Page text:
Like, when was the right moment to crow about the vaccine? Like, was it while people were getting vaccinated, but there were different variants that continued to rage across the country? Was it after we returned to normal? Returning to normal wasn’t something. I read The Plague by Camus, and there was actually a fireworks display at the end of that pandemic when the quarantine was lifted. They tried that fireworks display on July 4, 2021, and they got lashed roundly for that. So I think there’s something about the times that we’re living in. And then I do think that there is something about his age that ends up compounding this impression that he’s not governing in a competent sort of way. So when you read my book, you would see that he’s a micromanager. He’s involved in a lot of decision making, but the public impression is that he’s not an energetic president. Is that persuasive?
Rosin: That’s almost persuasive, but I think my fear is that we don’t have tolerance to take in good news. Like, our senses are heightened to conflict in such a way now that we can’t even hear anything that’s below the decibel of that. And so if he were to somehow say, Look I’ve accomplished, I’ve done this great thing. I’ve, you know, done this with inflation. I’ve done this with vaccines, it just comes in as noise, you know, dull noise.
I think these are indeed fair critiques of the way journalists frame stories. Bad news is simply more interesting. Conflict sells more papers than compromise. Joe Manchin and Kyrsten Sinema probably got more coverage in the first two years of the Biden administration than any other Senator.
But, as Foer points out, it’s also true that the COVID vaccine was much less than we’d hoped. Rather than creating immunity from the virus, it made it more survivable. We were still losing hundreds of people a day at the time of the 2022 midterms, so it’s really hard to crow about that.
As to inflation . . .
it’s just going to be really hard to get credit for bringing it down when it’s skyrocketed during your tenure. That we’re doing better at managing it than most OECD countries should certainly be getting more attention. And, as Kevin Drum has been banging the drum (no pun intended) for a while now, we should indeed note that most Americans have gotten raises that have more than compensated.
But, as we’ve discussed before, we pay outsized attention to a handful of indicators, notably the price of gas and groceries and the cost of buying and selling a home. And those have gone way up under Biden. That these things are almost entirely outside his control is frustrating, to be sure, but Presidents are like quarterbacks: they get far more credit for wins and blame for losses than they deserve.
Plott Calabro: I would say Celinda Lake, who’s a pretty prominent Democratic pollster, has done a lot of work for the Biden campaign. She put it to me pretty succinctly, which was that when you understand that people feel day to day, like the vibes are off in the country, they don’t want to see their politicians taking a victory lap, even if it’s deservedly so, for example. When it’s not matching, sort of, their day-to-day experience in the country, it just—it’s a recipe for disaster. Like fireworks not going so well for instance.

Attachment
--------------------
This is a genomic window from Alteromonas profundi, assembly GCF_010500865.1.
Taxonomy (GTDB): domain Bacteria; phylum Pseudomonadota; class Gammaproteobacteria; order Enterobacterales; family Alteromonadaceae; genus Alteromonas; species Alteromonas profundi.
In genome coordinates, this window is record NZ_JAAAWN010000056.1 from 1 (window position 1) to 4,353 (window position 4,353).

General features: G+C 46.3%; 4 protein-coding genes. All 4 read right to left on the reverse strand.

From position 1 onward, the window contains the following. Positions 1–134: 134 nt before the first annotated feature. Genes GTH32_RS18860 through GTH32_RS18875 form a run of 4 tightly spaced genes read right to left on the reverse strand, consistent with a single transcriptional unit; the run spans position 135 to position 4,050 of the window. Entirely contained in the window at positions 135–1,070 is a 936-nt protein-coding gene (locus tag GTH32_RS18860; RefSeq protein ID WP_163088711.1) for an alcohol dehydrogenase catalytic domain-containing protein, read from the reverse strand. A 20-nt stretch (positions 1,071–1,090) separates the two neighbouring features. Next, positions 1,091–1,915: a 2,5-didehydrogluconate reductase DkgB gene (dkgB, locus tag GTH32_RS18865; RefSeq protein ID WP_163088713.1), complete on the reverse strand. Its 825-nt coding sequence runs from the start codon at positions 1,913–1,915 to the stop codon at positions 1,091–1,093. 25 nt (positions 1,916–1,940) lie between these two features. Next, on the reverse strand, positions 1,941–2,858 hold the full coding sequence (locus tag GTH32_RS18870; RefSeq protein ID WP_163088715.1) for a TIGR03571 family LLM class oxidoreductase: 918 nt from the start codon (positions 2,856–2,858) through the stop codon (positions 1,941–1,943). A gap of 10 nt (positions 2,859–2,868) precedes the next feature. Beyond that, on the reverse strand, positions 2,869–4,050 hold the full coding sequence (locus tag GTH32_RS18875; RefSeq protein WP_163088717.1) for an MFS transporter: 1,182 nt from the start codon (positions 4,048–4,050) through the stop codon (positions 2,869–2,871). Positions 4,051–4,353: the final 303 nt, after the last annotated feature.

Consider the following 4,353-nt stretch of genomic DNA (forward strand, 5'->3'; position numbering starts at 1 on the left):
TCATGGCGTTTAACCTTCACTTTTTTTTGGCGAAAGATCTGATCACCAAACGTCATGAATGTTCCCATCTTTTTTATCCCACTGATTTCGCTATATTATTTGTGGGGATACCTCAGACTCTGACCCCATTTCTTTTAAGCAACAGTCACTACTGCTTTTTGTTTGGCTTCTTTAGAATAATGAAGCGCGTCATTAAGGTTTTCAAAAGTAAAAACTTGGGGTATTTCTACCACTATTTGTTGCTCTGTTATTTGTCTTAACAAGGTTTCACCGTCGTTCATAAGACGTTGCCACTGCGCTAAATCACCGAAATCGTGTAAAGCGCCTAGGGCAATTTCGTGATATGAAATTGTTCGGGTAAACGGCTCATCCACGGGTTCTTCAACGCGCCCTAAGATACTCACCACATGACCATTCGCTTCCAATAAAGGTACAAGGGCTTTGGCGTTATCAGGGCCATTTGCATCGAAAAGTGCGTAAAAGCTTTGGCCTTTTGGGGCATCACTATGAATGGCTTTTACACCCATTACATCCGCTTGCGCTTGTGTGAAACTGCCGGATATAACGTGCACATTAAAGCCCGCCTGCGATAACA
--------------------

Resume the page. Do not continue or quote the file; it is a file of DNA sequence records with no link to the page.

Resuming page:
Granting that, in our extremely charged political climate and tendency to live in news bubbles, there’s probably only limited room for movement, anyway. But it’s really hard to convince people it’s all sunshine and rainbows during a thunderstorm.
Plott Calabro: I think that’s something important to think about. But the second thing that’s interesting about whether voters today have the capacity to, I don’t know, register good news or even seek it out, you know, on their own—that’s, I think, something that Democrats are confused by too, because, you know, Biden was swept in ostensibly on this idea that voters want a return to normalcy.
They want to get back to a place where they’re not actively, like, wondering what their president is saying or doing every day. In some ways, that is what this president has been able to provide, but even if voters were saying back in 2020, That is the dynamic we want, it’s not the one that seems to compel them day to day in terms of, like, wanting to be engaged with what is happening.
Rosin: So this is one of those cases, I can’t remember the psychological, sociological term for when there’s a gap between what you say you want in a poll and what you actually want, and you’re not even aware of that, your desire, because it’s subconscious. So you’re like, Check. I want to go back to normal. But it’s not actually….
Would things be radically worse almost seven years into a Trump presidency? Almost certainly. But that’s now how most people think—much less feel.
Further, while Biden is very much a normal President, the fact of the matter is that he hasn’t been able to restore normalcy to our politics. That this is almost entirely a function of an opposition party that refuses to give him a single vote even on policies they support is frustrating.
And, again, this is a place where the media critique is valid. Despite the problems being primarily caused by one of our two viable political parties being completely dysfunctional, the press mostly reports on the crisis as though we still lived in a normal world. So, it’s Congress that can’t pass a budget, not a fractured Republican caucus.